Cassandra Mantis 5 years ago from UK and Nerujenia

      There are many things we can all do, and helping charities is one way, Tina. Donating some clothes is one and even donating blankets, and food parcels here in UK is well organized. Medicines is another good source that people need and building materials. I have been to the Philippines before and it is a beautiful place! Thanks for the wonderful hub!

    • thesingernurse profile image
      Author

      thesingernurse 5 years ago from Rizal, Philippines

      You are right Cassy. I am very happy to know that people here are doing even the simplest measures to help. I mentioned the text message thing because it's like the fastest way to reach out to all Filipino people... I think our brothers and sisters in Cagayan de Oro need many other important things... but mostly, prayers... I pray that they may overcome all these hardships... I know they will...

      Thank you very much for dropping by my dear. And I am happy you liked your stay in the Philippines. :D

    • conradofontanilla profile image

      conradofontanilla 5 years ago from Philippines

      The Sendong tragedy is traced to land or lack of land for the poor. Because of poverty they opt to buy cheap piece of land that the "island" in Cagayan de Oro river happened to be. Actually, it is a delta of which I am familiar because of the proximity of our house to Abulug river Cagayan province,Cagayan Valley. Abulug river created a delta which farmers plant to bananas, bamboo, vegetables, corn for free because it has not been released for titling. We used to cut down small trees growing in the delta for firewood. If only the haciendas were broken up, land shared, and capital freed for industries this country could be better off and more jobs would be available.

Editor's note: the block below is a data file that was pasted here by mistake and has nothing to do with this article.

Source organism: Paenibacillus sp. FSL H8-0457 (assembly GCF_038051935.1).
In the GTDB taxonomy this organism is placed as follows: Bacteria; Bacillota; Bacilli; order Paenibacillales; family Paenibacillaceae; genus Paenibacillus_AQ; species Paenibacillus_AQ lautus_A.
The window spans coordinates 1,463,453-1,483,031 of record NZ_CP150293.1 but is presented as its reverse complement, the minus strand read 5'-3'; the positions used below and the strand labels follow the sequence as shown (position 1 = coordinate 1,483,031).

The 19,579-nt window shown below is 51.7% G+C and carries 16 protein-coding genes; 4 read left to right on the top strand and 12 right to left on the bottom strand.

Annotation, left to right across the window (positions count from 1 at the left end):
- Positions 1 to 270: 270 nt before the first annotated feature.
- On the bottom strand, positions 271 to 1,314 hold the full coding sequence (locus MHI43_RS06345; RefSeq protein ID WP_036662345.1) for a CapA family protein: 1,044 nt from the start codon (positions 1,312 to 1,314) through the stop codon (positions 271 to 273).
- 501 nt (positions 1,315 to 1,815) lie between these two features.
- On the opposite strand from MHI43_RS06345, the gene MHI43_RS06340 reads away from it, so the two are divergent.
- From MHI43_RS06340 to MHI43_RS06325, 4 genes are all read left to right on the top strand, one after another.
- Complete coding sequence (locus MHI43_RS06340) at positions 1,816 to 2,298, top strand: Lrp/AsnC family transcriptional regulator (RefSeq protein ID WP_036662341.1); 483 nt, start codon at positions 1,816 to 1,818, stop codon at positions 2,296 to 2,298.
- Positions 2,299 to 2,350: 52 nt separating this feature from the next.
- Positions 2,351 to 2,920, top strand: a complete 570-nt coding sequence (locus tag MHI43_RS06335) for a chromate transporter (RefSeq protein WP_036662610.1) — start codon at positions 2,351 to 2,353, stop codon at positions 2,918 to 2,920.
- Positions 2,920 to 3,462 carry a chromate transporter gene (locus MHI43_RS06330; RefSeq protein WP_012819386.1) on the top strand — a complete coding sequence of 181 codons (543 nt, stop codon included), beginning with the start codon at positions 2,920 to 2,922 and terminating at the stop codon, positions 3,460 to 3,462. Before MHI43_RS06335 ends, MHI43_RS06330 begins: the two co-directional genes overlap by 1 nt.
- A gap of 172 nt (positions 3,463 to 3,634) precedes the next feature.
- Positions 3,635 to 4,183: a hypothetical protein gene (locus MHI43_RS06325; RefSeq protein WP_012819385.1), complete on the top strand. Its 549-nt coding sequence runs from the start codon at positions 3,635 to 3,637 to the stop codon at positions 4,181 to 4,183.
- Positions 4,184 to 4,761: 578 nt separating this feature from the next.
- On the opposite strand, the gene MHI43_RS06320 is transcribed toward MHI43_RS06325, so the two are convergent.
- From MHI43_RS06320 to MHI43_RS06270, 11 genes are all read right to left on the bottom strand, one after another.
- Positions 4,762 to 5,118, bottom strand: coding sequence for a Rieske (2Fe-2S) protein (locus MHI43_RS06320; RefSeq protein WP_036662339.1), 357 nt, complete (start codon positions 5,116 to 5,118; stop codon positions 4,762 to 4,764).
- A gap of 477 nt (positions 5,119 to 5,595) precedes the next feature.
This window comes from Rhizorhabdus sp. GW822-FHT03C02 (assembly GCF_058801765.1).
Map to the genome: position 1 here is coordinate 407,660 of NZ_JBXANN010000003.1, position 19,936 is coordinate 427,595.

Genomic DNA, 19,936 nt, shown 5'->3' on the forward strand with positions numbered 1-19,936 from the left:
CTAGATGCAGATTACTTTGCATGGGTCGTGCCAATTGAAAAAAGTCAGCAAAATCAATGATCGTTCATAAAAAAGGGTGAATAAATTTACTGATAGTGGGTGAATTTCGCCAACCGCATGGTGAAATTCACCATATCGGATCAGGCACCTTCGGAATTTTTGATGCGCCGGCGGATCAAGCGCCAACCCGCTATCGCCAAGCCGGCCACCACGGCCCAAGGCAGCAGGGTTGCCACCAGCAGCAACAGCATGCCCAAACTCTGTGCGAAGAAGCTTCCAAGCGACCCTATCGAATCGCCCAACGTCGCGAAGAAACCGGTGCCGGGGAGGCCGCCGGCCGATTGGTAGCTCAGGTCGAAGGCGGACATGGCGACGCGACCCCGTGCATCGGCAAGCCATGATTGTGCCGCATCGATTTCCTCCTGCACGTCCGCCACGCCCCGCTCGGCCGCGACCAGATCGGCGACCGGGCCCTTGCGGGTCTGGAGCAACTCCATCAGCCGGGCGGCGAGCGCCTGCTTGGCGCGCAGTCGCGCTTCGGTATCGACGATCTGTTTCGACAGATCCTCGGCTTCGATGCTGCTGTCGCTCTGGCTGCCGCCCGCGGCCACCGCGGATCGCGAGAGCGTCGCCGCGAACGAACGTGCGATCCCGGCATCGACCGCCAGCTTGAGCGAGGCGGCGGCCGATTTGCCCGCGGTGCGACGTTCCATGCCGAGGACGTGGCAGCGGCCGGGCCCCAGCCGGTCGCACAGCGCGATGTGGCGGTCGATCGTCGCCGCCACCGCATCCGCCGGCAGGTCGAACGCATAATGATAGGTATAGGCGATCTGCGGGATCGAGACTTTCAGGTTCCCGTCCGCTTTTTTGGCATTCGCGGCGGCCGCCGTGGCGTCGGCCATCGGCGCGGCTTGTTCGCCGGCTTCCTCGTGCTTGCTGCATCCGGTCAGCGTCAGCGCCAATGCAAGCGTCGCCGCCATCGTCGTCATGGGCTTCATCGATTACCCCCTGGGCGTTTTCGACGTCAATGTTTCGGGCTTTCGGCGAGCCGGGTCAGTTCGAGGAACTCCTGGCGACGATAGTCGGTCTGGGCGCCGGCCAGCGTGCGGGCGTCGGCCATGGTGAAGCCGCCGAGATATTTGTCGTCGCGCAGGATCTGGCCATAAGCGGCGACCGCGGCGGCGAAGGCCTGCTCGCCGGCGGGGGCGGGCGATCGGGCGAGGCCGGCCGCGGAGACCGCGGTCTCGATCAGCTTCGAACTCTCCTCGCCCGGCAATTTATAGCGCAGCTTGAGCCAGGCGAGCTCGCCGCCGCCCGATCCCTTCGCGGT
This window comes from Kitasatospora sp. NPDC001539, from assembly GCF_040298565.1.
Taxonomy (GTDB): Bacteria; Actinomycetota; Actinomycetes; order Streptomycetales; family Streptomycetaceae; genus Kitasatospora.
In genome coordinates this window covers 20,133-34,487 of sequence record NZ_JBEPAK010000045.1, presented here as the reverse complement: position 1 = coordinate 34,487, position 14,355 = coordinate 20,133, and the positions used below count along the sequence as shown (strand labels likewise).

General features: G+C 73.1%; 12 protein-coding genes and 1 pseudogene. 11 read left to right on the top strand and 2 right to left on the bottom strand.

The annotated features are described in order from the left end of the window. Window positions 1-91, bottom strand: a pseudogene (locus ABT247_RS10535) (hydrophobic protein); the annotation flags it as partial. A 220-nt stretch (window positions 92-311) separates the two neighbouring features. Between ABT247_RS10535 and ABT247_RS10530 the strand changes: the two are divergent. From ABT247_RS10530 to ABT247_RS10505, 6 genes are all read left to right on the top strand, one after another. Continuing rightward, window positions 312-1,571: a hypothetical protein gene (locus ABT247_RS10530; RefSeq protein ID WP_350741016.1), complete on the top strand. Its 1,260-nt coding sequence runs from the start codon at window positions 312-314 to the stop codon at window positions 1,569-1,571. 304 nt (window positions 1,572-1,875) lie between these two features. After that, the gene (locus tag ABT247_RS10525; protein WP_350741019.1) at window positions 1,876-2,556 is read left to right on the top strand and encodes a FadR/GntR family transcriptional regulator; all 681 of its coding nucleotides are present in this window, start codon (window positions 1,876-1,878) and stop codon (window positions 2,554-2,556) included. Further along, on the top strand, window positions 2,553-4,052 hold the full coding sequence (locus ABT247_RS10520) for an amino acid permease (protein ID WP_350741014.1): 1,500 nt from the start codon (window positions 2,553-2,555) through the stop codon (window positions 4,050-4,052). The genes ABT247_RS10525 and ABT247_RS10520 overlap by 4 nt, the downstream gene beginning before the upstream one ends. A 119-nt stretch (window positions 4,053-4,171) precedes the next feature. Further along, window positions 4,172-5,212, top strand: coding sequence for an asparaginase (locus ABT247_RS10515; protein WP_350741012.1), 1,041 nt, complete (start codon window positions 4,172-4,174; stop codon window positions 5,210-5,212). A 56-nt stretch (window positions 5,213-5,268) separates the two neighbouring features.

• thesingernurse profile image
      Author

      thesingernurse 5 years ago from Rizal, Philippines

      I totally agree Sir. There's not enough land areas for other Filipinos to use. Puro nasa mayayaman lahat. Thank you very much for sharing your wonderful insight. Did you say you live at Cagayan Valley? My father and grandparents were born and raised at Tuguegarao.

    • profile image

      conradofontanilla 5 years ago

      That's a welcome surprise; it would be more surprising if you could speak Ilocano or Ibanag. I have a sister nurse. I surmise if our family had more resources I could have taken up medicine. We share love of music: I play the harp and strum the guitar by wido. I sing Beatles, Matt Monro, Elvis P, Carpenters and Basil Valdez. For now I am glad to have stumbled upon cutting edge in the field of medicine, free radicals, stem cell and eicasanoids. I have control over health decisions and opted for chelation therapy instead of angioplasty or bypass surgery. I have written a book on a herbal plant, apatot or noni, now with a Chinese version being sold in Hong Kong. One of these days we will go jamming.